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Tackling Child Maintenance

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Family breakdown can be devastating for everyone involved, often leading to long-term friction between the separated parents. When children are involved there are two main issues that separated parents must reach an agreement about: contact and maintenance payments. It is important to remember that these are two separate issues though, regardless of how difficult things get between you. It is not acceptable to refuse contact because of disagreements about child maintenance payments, either in the eyes of the court or for the wellbeing of the children involved.

What is Child Maintenance?

Both parents have a duty to provide for their children financially. In most circumstances, this means that the non-resident parent (a person who is the biological parent of a child but does not live with them) is required to make maintenance payments to the resident parent (the parent with whom the child lives) to cover the cost of caring for the children. Where a child lives with someone other than one of their parents (such as a friend or grandparent) both parents are responsible for paying for the upkeep of their child.

CSA Payments: How much are you entitled to? How do I get Child Maintenance?

Voluntary agreement

This is where both parents (or persons with whom the child lives) agree how much maintenance should be paid and how. This could be a sum of money or contributions in other forms such as providing clothing, nappies or school uniform. Money could be paid on a regular basis or in a lump sum, as agreed by both parties.

Advantages of a voluntary agreement

This is the most amicable form of arrangement as both parents (or carers) have a say in what and how maintenance should be paid, meaning that a reasonable level of communication can be maintained – something which can really help children to cope with separation. If the relationship remains amicable, the non-resident parent is more likely to pay the agreed amount. The amount payable may also be higher than a court or the Child Support Agency (CSA) would award. This kind of informal agreement can be changed at any time appropriate to the needs of everyone involved, and payments can begin immediately. There are also no costs associated with this type of agreement as no fees or court charges will be applicable. If you are unsure how much a reasonable amount would be, you can use the CSA calculator on their website to help you decide (you do not have to have an agreement through the CSA).

Disadvantages of a voluntary agreement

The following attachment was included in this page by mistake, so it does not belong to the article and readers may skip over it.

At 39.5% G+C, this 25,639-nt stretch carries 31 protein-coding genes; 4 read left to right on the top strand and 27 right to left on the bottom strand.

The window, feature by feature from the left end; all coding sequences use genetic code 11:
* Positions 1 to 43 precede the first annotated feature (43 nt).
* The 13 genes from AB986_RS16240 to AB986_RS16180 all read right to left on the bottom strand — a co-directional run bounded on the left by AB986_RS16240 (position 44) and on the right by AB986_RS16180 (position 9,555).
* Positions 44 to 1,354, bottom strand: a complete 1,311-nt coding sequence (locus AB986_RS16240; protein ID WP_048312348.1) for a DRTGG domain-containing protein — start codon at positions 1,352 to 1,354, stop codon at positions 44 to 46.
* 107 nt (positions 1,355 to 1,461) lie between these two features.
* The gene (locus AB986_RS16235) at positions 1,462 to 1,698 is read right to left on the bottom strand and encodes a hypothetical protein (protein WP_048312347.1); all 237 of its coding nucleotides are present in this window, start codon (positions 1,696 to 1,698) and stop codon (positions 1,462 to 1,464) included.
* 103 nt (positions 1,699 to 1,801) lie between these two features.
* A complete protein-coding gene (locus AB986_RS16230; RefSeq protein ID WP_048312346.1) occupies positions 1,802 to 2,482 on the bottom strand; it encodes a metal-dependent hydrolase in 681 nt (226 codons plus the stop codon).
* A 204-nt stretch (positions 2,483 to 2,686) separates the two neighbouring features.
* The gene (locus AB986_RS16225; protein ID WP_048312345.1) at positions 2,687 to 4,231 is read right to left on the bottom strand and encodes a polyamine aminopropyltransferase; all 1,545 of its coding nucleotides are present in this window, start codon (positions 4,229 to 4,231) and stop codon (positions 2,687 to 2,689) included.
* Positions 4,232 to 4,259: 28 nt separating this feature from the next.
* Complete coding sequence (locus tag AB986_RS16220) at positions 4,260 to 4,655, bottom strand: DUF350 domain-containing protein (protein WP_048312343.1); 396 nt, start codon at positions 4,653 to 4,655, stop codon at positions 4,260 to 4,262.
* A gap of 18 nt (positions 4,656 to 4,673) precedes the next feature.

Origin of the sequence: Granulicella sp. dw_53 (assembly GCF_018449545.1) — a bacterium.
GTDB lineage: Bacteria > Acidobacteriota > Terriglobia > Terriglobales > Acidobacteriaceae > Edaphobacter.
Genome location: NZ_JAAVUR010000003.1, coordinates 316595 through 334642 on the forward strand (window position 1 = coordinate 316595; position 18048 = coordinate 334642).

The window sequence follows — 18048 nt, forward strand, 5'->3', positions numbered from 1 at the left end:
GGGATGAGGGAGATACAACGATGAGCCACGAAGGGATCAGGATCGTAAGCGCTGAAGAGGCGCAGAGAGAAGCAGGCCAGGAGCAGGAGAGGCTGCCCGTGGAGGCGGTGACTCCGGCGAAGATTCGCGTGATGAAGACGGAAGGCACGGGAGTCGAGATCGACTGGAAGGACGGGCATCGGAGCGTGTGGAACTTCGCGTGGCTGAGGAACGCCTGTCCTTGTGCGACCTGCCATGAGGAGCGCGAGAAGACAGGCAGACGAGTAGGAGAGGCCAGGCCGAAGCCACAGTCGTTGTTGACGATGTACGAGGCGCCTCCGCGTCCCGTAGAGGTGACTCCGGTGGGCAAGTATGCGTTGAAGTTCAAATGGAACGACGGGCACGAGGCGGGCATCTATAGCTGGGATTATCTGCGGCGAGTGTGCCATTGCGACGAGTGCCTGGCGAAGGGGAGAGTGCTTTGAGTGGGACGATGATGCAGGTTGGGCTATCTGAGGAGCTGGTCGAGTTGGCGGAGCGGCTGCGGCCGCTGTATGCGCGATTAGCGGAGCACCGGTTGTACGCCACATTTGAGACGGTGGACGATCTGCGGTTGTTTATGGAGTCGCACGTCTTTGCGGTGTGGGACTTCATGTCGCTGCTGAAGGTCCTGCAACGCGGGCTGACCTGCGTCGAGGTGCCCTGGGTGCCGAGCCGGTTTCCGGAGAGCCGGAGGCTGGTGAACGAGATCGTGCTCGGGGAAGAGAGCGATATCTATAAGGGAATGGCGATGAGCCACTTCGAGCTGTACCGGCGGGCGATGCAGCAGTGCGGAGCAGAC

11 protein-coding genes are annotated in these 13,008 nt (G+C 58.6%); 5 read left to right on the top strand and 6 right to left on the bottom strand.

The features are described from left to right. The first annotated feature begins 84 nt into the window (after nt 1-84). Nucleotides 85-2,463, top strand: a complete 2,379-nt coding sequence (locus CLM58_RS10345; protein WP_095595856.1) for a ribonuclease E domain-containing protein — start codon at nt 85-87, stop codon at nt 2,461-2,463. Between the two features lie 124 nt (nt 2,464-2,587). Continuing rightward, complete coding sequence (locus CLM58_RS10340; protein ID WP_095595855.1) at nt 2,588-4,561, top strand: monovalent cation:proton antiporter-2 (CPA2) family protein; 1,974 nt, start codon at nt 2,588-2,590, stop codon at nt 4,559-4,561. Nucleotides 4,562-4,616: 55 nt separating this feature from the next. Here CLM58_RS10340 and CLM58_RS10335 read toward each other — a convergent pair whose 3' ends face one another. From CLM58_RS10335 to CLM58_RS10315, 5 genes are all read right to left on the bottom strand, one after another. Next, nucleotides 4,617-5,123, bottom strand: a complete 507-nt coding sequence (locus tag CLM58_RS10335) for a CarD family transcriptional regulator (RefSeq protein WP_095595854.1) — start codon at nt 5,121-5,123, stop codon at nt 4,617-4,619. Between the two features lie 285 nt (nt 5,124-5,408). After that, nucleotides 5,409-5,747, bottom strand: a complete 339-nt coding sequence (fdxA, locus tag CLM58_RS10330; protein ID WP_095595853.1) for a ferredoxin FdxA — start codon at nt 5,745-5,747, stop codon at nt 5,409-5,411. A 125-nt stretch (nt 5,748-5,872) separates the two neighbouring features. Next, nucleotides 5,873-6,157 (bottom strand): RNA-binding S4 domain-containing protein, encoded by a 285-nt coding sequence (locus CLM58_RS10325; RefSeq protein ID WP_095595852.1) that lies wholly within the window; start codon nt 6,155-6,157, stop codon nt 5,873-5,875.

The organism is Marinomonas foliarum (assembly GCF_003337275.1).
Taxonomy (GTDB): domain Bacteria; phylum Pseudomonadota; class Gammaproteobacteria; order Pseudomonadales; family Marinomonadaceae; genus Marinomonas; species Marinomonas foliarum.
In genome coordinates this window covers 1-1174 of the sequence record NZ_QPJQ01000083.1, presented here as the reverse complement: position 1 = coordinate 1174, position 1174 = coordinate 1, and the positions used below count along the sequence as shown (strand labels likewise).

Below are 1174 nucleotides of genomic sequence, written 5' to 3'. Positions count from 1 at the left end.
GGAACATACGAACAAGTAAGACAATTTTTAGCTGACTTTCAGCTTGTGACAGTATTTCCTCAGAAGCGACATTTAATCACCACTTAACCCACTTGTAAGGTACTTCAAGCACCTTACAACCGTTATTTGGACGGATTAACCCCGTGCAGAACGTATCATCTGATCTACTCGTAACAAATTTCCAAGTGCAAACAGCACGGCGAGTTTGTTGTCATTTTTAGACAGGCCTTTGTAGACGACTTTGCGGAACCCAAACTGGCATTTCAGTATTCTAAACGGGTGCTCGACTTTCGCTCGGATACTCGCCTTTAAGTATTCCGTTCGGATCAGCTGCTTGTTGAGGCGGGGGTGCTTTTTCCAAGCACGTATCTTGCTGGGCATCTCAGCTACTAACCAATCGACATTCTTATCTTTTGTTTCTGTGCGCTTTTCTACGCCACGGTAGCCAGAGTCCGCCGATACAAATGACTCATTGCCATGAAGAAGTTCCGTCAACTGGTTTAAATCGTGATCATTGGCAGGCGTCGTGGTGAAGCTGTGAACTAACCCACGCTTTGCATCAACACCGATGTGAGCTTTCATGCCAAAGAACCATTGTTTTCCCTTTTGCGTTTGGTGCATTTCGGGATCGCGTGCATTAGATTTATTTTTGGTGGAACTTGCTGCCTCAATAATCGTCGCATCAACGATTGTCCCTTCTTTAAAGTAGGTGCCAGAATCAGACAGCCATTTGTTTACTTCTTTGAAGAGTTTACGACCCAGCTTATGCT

Informal agreements of this kind are not legally binding so if the non-resident parent decides not to contribute, there is no way to enforce it. This can lead to long periods without any maintenance payments until another arrangement is made. If payments are missed, you may not be able to recover the amount owed. It may also be difficult to reach a voluntary agreement if communication is particularly difficult between you or if the non-resident parent is not contactable.

Consent order

If you wish to make a voluntary agreement legally binding (and therefore enforceable through a court in the event of non-payment) you can apply for a consent order. You will have to pay court fees and both parties must agree to the order, but you will then have the support of the court should the agreement break down. If you get a consent order, you will not be able to apply to the CSA for at least one year and you will have to apply to the court again should you wish to change the terms of the agreement.

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The Child Support Agency (CSA)

The CSA was set up to help parents caring for a child to access the maintenance payments required of the non-resident parent when they do not pay voluntarily. Anyone responsible for caring for a child can apply to the CSA for payments. The CSA will then look into the case, taking into account the non-resident parent’s income and responsibilities (such as other children they may have to provide for) and decide how much they should pay.

Advantages of using the CSA

A decision by the CSA is legally binding which means they are able to force payment and seek repayment of any debts incurred by non-payment. If the non-resident parent persistently misses payments the CSA can apply to have the payments deducted from their wages at source (in the same way tax is deducted). This can ensure payments are made, even when the non-resident parent is not happy with the agreement. The CSA may also be able to track a non-resident parent if they have moved or refuse to communicate with the resident parent/carer.

Disadvantages of using the CSA

The amount awarded is often lower than a voluntary agreement would provide because there is a maximum amount of income considered (£2000 per month). Many parents find the Child Support Agency difficult to work with because it can take a long time for them to reach a decision (leading to long periods without payment). You may also find that you have to be proactive in order to get anything done (if payments are missed for example) as they don’t always act without being chased! Although it is free to use the CSA currently, the government may introduce a fee in the future if parents wish to use the CSA (or now the new Child Maintenance Service).

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